March 2, 2021
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Using the Choose Color Dialog Box

  • By Steve Anderson
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The API function that is required to show the Color Dialog box is the ChooseColour API function, which has one parameter with passes a ChooseColour type structure to the API function and displays the common dialog box.

The ChooseColour Type structure has the following parameters:

lStructSize – This is the size of this type structure and you should set this parameter to the length of the structure

hWndOwner – You should set this parameter to the handle of the object that the colour will be applied to (e.g., text1.hwnd).  If you do not specify a handle, the user will be free to carry on using the application with the Colour dialog box still on the screen.

hInstance – In C++ and some other programming languages you can actually customise the dialog box, by adding extra buttons, parameters, etc…but this not possible in Visual Basic (as far as I know), so you should leave this parameter as Null (0&).

rgbResult – This is the parameter that contains the returned colour that the user selected from the Common Dialog box, which can be directly set into an object's backcolor or forecolor property, or transferred into a variable. You can even be set to the current back colour of an object, so the colour currently used is by default the colour selected in the common dialog control. (For information of setting the value of a currently used colour see the flags parameter).

lpCustColors – This is the parameter that is the cause of most problems. This is because it needs an array of custom colours to be set before calling. This seems easy enough, but the array needs to be passed in Unicode format, which isn't directly supported in Visual Basic.

Flags – The flags parameter contains information on the way you want to display the ChooseColour Common Dialog box and can be either one or a combination of the following.

  • CC_FULLOPEN - You will have noticed that the ChooseColour Common Dialog has the option to select a custom colour by clicking on the Define Custom Colours >> button. When displaying the Common Dialog box you have the option to open the custom colour part of the dialog box by default by passing this constant.  In fact this seems to be the most commonly used flag, as for instance the Appearance tab of the Display Control Panel Applet shows does the same when selecting a colour.
  • CC_PREVENTFULLOPEN - As you can display the custom colours part by default you can also prevent the user from displaying this part of the dialog box by passing this constant.  You may want to do this in the case where you want to restrict the user to only selecting the standard set of colours that are provided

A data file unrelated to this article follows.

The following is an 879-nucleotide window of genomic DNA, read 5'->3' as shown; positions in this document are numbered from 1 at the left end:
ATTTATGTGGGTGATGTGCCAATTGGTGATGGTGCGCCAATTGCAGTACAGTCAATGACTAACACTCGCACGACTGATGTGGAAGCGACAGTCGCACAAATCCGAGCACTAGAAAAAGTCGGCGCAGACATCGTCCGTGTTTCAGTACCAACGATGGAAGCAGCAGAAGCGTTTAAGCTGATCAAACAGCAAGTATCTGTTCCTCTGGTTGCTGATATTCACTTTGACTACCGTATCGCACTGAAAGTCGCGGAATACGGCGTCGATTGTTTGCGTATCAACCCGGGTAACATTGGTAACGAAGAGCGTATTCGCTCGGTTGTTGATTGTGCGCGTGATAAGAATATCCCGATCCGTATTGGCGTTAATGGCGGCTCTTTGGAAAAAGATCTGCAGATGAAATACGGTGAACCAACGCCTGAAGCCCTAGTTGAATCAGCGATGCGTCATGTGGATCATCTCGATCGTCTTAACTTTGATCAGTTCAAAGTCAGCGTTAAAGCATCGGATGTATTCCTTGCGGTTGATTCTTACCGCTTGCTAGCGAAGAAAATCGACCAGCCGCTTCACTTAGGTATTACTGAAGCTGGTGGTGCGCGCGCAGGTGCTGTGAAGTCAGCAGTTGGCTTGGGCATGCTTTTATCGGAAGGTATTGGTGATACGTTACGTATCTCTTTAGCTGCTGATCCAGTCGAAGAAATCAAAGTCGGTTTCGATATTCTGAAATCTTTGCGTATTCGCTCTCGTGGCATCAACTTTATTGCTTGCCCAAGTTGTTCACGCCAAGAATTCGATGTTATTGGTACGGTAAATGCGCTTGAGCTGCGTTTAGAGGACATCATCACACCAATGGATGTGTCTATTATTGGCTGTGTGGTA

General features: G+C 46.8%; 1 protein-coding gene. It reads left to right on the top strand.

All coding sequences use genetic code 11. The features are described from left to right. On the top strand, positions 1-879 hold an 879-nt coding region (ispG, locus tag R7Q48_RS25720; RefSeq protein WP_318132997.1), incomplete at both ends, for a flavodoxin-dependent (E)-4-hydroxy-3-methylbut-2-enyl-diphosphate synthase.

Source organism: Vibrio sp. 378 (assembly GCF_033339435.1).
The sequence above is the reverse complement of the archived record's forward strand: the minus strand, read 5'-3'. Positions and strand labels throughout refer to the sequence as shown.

• CC_RGBINIT - You will recall me mentioning the ability to set the colour currently being used so that the colour that is being used is selected when displaying the Common Dialog box. You can do this by passing this constant and in rgbResult parameter you pass the colour currently being used. Unfortunately there is a little problem being that Visual Basic displays its colours in hexadecimal format. A simple way to get around this is the use the GetBKColour API function to return the correct type of value that can be passed. There is an example of this below in the structured class.
  • CC_SHOWHELP - This constant and the next one is not documented in this article, but are left an a task for the reader to accomplish. This constant simply displays a help button in the ChooseColour Common Dialog control and when clicked on sends a message to the owner window. You can the use these messages to display your own help.
  • CC_ENABLEHOOK - This is rather similar to CC_SHOWHELP as it sends messages from the Common Dialog box to the owner window of the Dialog Box. You can then create a message handler to use these messages to perform custom actions. This can be also thought of as sub-classing.

lCustData – Leave this as Null (0&).

lpfnHook – Leave this as Null (0&).

lpTemplateName – Leave this as Null (0&).

If the ChooseColour API function returns zero, then the user has clicked the Cancel button.

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This article was originally published on November 20, 2002

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